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Denim Day & the Right to be Sexy—Because There’s Never an Excuse for Rape!

By Kyla Bender-Baird

Today is Denim Day. I’m wearing jeans to work in support of sexual assault survivors and to raise awareness about sexual assault misconceptions. Denim day has been around since the late 1990s when the Italian Supreme Court overturned a sexual assault conviction because the survivor wore tight jeans when she was raped. In protest, women in the Italian Parliament wore jeans to work. (read more about denim day’s history here)

As Hello Ladies writes,“Denim Day reminds us how important education, understanding and awareness are with regards to sexual assault.” According to the CDC, 1 in 6 women in the U.S. report experiencing an attempted or completed rape at some time in their lives.

And yet, we’re constantly battling the same sexual assault misconceptions over and over and over again. (For some sexual assault myth busting, click herehere, and here.)

Alex DiBranco’s post on today offers a partial explanation for why we aren’t making greater progress:

"We've made more inroads in domestic violence in shifting attitudes than we have in sexual violence." Part of it, [Patti] Giggans suggests, is "the fact that S-E-X in the term sexual violence makes it just really hard for people to even talk about let alone do something about it." Oh no, not the three letter word!

Patti Giggans is the Executive Director of Peace Over Violence, the violence prevention organization that has been behind denim day since its inception.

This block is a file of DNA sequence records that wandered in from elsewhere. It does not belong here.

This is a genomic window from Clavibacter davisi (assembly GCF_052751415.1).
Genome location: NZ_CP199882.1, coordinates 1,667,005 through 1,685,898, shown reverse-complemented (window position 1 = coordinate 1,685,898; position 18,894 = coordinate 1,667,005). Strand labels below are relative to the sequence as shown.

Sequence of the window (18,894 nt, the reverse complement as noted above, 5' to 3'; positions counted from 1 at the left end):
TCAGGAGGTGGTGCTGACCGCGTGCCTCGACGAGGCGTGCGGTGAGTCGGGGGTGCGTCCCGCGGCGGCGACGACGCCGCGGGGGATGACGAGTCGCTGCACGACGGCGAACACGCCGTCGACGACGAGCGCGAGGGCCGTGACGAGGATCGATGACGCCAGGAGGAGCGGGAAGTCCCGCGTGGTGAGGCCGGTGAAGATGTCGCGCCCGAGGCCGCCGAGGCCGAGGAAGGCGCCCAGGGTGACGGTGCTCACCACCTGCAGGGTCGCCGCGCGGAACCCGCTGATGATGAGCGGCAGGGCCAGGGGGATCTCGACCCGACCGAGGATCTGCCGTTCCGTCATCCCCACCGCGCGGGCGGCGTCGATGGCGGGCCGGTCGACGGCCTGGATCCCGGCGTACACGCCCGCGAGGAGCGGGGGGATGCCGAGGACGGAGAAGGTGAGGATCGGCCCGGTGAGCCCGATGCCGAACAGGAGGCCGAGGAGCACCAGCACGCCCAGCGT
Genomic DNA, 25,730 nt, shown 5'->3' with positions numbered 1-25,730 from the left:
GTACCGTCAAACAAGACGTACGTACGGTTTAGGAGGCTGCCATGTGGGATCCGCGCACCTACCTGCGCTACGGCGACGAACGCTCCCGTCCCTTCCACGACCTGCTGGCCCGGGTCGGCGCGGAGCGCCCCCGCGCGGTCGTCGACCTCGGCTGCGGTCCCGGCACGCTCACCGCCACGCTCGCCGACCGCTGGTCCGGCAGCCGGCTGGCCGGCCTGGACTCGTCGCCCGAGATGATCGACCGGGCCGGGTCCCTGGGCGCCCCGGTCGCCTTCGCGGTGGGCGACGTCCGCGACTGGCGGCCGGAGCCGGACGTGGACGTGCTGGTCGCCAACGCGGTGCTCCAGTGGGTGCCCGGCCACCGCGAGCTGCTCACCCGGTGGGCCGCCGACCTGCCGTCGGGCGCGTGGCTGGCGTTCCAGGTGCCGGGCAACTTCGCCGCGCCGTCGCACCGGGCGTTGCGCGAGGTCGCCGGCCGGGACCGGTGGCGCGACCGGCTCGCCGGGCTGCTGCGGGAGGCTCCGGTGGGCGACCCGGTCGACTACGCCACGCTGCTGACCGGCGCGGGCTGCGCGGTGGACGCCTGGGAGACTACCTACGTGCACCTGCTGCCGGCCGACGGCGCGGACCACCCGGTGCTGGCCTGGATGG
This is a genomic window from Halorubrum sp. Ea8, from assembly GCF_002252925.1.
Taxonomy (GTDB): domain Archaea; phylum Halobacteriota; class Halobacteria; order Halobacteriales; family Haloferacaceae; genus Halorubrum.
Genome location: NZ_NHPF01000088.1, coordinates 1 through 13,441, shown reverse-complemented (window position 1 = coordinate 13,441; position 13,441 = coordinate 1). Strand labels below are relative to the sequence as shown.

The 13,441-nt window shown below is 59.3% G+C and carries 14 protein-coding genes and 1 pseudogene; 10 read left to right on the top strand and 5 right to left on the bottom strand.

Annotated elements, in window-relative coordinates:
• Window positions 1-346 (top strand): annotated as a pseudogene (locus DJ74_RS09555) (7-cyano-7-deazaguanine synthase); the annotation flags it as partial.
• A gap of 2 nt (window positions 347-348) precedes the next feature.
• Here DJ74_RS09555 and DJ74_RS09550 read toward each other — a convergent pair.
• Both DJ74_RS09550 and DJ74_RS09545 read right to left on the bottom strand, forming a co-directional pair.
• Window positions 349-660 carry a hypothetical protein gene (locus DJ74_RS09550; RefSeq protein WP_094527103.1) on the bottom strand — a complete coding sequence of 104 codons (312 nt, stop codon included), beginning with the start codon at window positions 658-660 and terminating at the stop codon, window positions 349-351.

Meanwhile, there are so many amazing activists working to move the conversation forward. I’ve been blessed to meet many of these activists whose work has challenged my own conceptualization of sexual violence and how I process it in my everyday life. What I’ve learned from these activists is that we don’t have to give up our sexuality in order to fight sexual violence.

From Jacyln Friedman and the other writers in Yes Means Yes!, I’ve learned about enthusiastic consent, which Friedman defines as,

Enthusiastic consent is a principle that says that “no means no” is crucial – if a sexual partner says no, you have to stop – but it’s not enough. In order to ensure consent and prevent sexual violence, everyone, regardless of gender, has to make sure that their partner is enthusiastic about what’s going on.

From Emily May and Hollaback!, I’ve learned about the importance of breaking the silence around street harassment and my right to feel safe and confident. As May explained to me when I interviewed her for Curve magazine,

"Street harassment is taking away someone's agency. It's being told who you are rather than defining that for yourself."

From Nancy Schwartzman and The Line Campaign, I’ve learned to not be afraid of the perceived “grey area” in sexual assault and to articulate my own line.

As you sport your denim today, what lessons are you thinking about and who did you learn them from? Whose work makes you stand up and yell, I'm with you!

The opinions and commentary posted in this public forum reflect the viewpoints of guest contributors and do not necessarily reflect the views of the National Council for Research on Women, its member organizations, or affiliates. Contributors are responsible for the accuracy of content posted under their name.

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